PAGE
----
RAW Architecture celebrates bamboo’s versatility at home and community centre in Indonesia

by AAshir
Image of the waved roof line at Piyandeling Artisan House

Indonesian studio RAW Architecture used bamboo for the structure, interior walls, decorative carvings and door handles, at this home and community space in West Java.

Located in the village of Mekarwangi, Piyandeling Artisan House, which has been shortlisted in the rural house category of Design Daily Awards 2022, combines a three-bedroom home with an open-air meeting hall and facilities for the local community.

Aerial image of Piyandeling Artisan House
Piyandeling Artisan House was created by RAW Architecture

On foundations of stone sourced from a nearby river, a structure of bunched bamboo columns and bamboo grid floors was used to build the cluster of structures, which are topped with roofs covered in thatched nipa palm leaves.

Throughout, various types of bamboo have been integrated into the structures, from the frame itself through to the floor and ceiling finishes, balustrades, window frames, decorative carvings and even door handles.

Image of the waved roofline at Piyandeling Artisan House
The building comprises a home and a community space

RAW Architecture worked directly with local craftspeople to construct the building, using bamboo sourced from local villages, which was then engineered on-site.

“[The project] aims to deconstruct the public perception of bamboo’s craftsmanship as ‘poor man’s timber’,” said the practice.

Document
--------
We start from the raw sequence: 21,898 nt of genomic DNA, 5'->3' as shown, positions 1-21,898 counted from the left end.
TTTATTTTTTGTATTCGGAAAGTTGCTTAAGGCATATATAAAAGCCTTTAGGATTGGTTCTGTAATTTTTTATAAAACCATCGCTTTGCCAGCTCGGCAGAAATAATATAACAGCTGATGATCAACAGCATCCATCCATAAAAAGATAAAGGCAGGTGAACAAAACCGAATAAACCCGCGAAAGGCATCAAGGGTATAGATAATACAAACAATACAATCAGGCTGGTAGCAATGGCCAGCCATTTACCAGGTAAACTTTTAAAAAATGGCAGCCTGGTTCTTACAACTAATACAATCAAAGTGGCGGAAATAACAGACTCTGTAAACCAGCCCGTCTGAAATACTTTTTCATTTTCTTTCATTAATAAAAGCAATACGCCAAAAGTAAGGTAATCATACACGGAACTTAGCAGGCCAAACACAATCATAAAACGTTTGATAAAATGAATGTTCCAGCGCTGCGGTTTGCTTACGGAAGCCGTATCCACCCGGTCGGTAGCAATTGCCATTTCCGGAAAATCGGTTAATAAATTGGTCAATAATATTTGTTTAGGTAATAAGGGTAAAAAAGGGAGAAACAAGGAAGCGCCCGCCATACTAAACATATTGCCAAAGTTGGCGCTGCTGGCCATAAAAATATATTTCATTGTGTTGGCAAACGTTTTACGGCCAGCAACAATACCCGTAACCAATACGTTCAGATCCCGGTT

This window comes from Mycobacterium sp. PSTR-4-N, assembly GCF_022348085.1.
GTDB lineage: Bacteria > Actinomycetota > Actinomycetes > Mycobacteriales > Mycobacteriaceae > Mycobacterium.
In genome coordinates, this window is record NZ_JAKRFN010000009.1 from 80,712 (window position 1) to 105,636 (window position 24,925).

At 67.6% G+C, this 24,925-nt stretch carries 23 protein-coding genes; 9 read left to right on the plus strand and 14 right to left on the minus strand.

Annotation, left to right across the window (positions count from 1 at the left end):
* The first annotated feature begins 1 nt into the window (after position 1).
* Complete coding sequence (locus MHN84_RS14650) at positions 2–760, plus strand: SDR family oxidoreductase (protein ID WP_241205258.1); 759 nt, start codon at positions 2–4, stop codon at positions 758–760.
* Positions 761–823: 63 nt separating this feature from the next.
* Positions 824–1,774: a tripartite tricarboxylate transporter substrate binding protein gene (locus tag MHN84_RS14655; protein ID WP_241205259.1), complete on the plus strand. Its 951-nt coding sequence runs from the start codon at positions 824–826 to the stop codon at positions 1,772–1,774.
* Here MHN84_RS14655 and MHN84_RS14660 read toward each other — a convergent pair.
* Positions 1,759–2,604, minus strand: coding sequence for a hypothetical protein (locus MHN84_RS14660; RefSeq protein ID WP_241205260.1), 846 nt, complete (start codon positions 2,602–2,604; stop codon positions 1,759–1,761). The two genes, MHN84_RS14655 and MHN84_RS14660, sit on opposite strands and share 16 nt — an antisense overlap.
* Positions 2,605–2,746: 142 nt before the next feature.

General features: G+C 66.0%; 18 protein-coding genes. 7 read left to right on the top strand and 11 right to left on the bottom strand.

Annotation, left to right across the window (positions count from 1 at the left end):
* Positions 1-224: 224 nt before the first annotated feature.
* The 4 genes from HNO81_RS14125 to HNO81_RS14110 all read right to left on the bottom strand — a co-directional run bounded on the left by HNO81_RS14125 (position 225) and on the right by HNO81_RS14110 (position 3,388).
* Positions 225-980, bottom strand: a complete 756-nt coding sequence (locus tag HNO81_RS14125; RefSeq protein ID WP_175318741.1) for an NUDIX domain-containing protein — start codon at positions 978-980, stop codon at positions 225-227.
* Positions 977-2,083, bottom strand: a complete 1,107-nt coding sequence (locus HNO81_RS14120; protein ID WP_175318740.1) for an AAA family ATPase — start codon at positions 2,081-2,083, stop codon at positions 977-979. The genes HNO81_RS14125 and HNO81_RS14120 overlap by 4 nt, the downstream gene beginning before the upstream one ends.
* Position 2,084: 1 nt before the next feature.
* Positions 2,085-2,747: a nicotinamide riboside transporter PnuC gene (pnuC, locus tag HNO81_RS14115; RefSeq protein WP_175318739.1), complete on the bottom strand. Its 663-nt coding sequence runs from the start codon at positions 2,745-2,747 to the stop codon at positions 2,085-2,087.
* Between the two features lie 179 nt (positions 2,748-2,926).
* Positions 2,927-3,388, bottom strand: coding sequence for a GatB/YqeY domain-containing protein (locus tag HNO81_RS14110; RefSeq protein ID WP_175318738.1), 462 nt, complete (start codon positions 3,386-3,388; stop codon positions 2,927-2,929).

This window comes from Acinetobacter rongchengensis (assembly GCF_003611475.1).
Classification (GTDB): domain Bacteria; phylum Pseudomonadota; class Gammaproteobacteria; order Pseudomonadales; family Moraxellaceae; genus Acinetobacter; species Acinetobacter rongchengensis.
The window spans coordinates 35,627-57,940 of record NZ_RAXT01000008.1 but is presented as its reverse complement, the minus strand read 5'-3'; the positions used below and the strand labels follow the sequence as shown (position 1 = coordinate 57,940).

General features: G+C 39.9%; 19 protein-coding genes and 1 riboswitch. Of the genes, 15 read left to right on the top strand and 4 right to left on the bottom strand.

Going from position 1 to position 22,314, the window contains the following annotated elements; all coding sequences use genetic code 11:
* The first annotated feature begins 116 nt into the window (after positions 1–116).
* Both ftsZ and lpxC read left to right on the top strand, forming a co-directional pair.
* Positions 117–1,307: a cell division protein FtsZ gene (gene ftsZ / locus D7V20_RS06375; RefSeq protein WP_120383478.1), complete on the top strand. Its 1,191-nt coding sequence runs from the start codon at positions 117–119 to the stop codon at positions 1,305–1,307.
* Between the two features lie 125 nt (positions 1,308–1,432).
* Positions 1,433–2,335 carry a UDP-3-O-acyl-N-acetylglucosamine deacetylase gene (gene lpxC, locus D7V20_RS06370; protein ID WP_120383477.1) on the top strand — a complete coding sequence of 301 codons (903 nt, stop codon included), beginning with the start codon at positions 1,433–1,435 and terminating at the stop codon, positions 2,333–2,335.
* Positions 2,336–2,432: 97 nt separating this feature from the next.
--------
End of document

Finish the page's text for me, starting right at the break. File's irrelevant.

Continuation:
Exterior image of a tubular corner
It used bamboo as a primary material

“This creativity brings an approach that focuses on solutions that are easy to maintain, easy to construct and efficient in terms of building budgets,” it continued.

“The idea is creating finishes that are raw, basic, humble and honest in the expression and forming of such economic sensitivity.”

A three-storey cylindrical form called Sumarah contains the home, while a large L-shaped pavilion-like structure called Kujang provides an open-air space for meetings and gatherings.

The lower level of the meeting pavilion has been left completely open to the surrounding landscape, while above walls covered with an open bamboo grid shelter the interior and an undulating bamboo balustrade articulate its edges.

Interior image of the bamboo-lined lower level
The lower level of the building opens out to its surroundings

Inside the dwelling structure, the bamboo structure is surrounded by an outer skin of plastic panels – recycled from a previous pavilion project by the practice – to provide this taller volume with greater protection against the rain and wind.

“The cylindrical shape was chosen as a protection strategy against strong winds coming from the north, so that the building functions to transfer and slow down the wind speed,” said the studio.

“The playful balustrade of bent bamboo is a more elaborated hyperboloid form; stronger, more flexible, and creating a silhouette of the natural movement of birds of the movement of kujang, a traditional weapon in the Sunda tradition,” it continued.

Walls, floors and ceilings were covered in bamboo throughout the structure
Bamboo lines the interior spaces

Smaller spaces containing studios, a bookshop and a dentist space sit alongside these volumes, and underground a skylit, concrete prayer room has been cast from bamboo formwork to create textured, fluted walls.

Many of the bamboo techniques used for Puyandeling Artisan House have been developed through RAW Architecture’s previous projects, including a studio for the practice itself in Jakarta and a school building on stilts in Tangerang city.

The photography is by Eric Dinardi.

The post RAW Architecture celebrates bamboo’s versatility at home and community centre in Indonesia appeared first on Design Daily.

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